Aren’t damages claims for cartels?

While damages claims are often thought of in the context of harm caused by cartels, there is an increasing trend of damages claims against dominant companies.

There are a number of claims in particular against Big Tech. This includes a class action launched against Google in the Netherlands in October 2022 – on behalf of 13.4 million Android users allegedly overcharged up to €305 million when using the Play Store. There are also damages actions against Big Tech in a number of other jurisdictions, including the US and UK regarding issues such as iPhone battery life, app store terms and conditions and Facebook terms and conditions.

Increased litigation against Big Tech reflects the focus of investigations by authorities – damages claims are inevitable against a background of numerous investigations. New digital regulatory regimes are also expected to lead to further claims – see, for example, our recent briefing here on private enforcement regarding the EU’s new DMA regime.

But claims aren’t only against Big Tech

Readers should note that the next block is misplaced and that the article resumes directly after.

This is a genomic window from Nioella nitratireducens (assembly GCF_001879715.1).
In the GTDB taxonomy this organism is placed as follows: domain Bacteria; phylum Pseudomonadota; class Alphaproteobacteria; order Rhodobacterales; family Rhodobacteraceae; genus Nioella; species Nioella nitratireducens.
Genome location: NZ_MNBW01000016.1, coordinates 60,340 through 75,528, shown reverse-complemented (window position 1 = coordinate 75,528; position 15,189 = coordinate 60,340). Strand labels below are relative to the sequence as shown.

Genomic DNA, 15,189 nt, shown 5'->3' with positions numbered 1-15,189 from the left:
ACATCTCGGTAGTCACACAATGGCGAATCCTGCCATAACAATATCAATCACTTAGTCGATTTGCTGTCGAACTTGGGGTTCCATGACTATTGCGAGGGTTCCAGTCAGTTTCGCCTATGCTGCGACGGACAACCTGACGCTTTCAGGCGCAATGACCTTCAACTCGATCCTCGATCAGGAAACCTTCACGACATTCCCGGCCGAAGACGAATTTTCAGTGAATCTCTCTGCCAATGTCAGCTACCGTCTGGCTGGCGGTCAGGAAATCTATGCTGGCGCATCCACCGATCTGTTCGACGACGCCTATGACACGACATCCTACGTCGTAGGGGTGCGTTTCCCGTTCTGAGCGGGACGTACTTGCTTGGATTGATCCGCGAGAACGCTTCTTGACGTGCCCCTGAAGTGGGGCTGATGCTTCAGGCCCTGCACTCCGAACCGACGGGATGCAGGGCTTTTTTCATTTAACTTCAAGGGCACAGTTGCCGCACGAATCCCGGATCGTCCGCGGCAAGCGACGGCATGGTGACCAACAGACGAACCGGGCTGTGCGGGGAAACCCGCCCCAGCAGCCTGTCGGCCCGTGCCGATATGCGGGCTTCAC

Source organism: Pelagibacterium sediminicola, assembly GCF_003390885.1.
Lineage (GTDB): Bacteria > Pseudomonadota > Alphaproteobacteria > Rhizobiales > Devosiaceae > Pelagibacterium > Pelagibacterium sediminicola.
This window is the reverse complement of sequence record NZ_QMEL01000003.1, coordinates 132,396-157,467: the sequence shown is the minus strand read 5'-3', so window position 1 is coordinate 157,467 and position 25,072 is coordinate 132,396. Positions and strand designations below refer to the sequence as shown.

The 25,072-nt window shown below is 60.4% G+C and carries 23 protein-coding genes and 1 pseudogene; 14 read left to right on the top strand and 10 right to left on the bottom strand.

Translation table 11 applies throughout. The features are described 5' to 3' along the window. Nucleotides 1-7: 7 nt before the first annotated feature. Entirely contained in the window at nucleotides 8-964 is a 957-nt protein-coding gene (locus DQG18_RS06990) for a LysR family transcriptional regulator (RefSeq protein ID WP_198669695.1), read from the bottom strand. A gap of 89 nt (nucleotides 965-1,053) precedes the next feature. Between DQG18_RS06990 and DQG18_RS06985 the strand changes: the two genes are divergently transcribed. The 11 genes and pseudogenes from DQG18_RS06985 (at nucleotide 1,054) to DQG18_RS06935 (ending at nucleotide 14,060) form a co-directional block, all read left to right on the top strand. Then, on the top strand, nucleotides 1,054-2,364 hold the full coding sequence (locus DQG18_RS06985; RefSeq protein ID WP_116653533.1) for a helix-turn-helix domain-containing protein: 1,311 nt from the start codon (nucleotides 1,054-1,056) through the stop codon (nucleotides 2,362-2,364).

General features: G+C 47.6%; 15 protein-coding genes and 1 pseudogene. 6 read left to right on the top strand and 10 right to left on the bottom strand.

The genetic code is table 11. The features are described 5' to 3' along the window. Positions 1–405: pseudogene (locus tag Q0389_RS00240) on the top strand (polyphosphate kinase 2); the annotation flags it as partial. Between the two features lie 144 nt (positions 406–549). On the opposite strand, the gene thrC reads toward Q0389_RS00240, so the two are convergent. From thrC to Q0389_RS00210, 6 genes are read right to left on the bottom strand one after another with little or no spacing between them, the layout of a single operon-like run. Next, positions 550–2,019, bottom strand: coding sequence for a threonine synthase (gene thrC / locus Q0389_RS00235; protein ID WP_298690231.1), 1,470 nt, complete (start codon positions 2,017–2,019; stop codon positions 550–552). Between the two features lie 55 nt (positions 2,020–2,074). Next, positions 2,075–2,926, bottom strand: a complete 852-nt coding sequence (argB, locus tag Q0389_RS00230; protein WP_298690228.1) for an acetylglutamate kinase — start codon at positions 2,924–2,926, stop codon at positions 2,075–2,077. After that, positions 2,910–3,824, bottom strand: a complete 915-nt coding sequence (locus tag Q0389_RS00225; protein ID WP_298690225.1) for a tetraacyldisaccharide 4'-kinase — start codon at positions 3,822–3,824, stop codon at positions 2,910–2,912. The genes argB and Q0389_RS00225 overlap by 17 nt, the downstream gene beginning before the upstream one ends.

Dominant, or near dominant, companies in all sectors should be aware that claims are being brought against companies active in a range of sectors – not only Big Tech. In the UK, for instance, there are damages claims for alleged abuses of dominant position against firms active in sectors such as rail, telecoms and metals, in addition to number of claims against Big Tech.

More generally this reflects that damages claims are becoming normal for any type of suspected antitrust infringement – not only horizontal cartel conduct, but also vertical arrangements (e.g. RPM) and abuse of a dominant position or monopolization.


Global Head of Antitrust and Competition Co-Head of Commercial Litigation, US
Head of Antitrust and Competition, Europe, Middle East and Asia
Head of Antitrust and Competition, South Africa; Director
Head of Antitrust and Competition, Asia
Partner, Canadian Head of Antitrust and Competition
Head of Antitrust, United States
Head of Antitrust and Competition, London

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